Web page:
Background: Existing models to predict fall-related injuries (FRI) in nursing homes (NH) focus on hip fractures, yet hip fractures comprise less than half of all FRIs. We developed and validated a series of models to predict the absolute risk of FRIs in NH residents. Methods: Retrospective cohort study of long-stay US NH residents (≥100 days in the same facility) between January 1, 2016 and December 31, 2017 (n = 733,427) using Medicare claims and Minimum Data Set v3.0 clinical assessments. Predictors of FRIs were selected through LASSO logistic regression in a 2/3 random derivation sample and tested in a 1/3 validation sample. Sub-distribution hazard ratios (HR) and 95% confidence intervals (95% CI) were estimated for 6-month and 2-year follow-up. Discrimination was evaluated via C-statistic, and calibration compared the predicted rate of FRI to the observed rate. To develop a parsimonious clinical tool, we calculated a score using the five strongest predictors in the Fine-Gray model. Model performance was repeated in the validation sample. Results: Mean (Q1, Q3) age was 85.0 (77.5, 90.6) years and 69.6% were women. Within 2 years of follow-up, 43,976 (6.0%) residents experienced ≥1 FRI. Seventy predictors were included in the model. The discrimination of the 2-year prediction model was good (C-index = 0.70), and the calibration was excellent. Calibration and discrimination of the 6-month model were similar (C-index = 0.71). In the clinical tool to predict 2-year risk, the five characteristics included independence in activities of daily living (ADLs) (HR 2.27; 95% CI 2.14–2.41) and a history of non-hip fracture (HR 2.02; 95% CI 1.94–2.12). Performance results were similar in the validation sample. Conclusions: We developed and validated a series of risk prediction models that can identify NH residents at greatest risk for FRI. In NH, these models should help target preventive strategies.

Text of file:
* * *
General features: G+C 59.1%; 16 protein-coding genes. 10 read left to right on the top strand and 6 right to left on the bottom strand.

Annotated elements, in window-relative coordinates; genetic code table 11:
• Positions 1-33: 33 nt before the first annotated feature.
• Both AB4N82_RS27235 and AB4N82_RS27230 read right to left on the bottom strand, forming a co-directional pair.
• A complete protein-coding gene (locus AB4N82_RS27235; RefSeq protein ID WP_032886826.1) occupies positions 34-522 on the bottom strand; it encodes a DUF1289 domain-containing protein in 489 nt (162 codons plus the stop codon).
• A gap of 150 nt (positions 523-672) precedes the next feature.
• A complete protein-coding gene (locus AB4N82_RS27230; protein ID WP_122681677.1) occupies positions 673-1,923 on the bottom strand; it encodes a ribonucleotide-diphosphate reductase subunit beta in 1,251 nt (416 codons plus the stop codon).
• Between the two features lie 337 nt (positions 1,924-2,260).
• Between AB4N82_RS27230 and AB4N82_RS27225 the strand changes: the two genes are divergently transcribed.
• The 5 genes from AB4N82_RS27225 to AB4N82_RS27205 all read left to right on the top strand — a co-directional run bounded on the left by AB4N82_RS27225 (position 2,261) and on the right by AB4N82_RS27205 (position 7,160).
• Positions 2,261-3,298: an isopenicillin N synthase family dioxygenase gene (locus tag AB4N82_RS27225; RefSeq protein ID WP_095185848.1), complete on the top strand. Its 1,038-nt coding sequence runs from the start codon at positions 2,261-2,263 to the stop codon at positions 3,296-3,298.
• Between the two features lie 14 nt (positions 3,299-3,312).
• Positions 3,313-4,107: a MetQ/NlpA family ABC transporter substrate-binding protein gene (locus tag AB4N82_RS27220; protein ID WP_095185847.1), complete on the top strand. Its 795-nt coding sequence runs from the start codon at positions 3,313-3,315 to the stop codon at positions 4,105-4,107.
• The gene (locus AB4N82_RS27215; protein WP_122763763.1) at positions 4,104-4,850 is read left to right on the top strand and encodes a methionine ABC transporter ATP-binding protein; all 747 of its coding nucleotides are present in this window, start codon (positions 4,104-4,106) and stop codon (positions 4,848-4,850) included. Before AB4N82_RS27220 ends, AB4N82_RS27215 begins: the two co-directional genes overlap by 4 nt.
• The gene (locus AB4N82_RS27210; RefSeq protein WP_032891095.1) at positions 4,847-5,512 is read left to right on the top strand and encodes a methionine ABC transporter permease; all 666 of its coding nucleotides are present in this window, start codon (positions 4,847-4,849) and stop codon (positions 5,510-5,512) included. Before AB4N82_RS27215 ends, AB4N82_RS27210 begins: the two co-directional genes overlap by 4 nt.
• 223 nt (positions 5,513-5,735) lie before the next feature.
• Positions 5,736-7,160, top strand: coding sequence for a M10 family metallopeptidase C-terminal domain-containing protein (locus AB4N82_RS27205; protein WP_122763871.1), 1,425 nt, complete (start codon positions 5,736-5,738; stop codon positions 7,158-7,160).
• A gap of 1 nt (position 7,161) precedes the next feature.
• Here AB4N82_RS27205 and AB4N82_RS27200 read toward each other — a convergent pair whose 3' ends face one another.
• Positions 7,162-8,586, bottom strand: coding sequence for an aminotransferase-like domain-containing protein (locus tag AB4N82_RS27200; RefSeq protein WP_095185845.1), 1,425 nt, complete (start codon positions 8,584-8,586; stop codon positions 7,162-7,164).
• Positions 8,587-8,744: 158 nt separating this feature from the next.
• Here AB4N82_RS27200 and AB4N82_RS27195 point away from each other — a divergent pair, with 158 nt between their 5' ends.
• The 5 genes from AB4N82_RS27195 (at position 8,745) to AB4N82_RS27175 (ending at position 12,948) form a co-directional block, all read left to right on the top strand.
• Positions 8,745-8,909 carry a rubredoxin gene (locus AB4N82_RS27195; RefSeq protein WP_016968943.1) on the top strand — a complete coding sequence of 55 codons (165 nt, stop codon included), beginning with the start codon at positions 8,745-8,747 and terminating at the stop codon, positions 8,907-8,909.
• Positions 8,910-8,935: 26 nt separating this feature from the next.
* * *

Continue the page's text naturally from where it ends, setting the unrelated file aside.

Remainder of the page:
|Number of pages||10|
|Journal||Journal of the American Geriatrics Society|
|State||Published - Jun 2023|
Bibliographical noteFunding Information:
This work was funded by the National Institute on Aging award RF1AG061221. Dr. Zullo is also funded in part by awards R21AG061632 and R01AG065722 from the National Institute on Aging and U54GM115677 from the National Institute of General Medical Sciences.
© 2023 The American Geriatrics Society.
- fall-related injuries
- functional assessment
- long-term care
- risk prediction
ASJC Scopus subject areas
- Geriatrics and Gerontology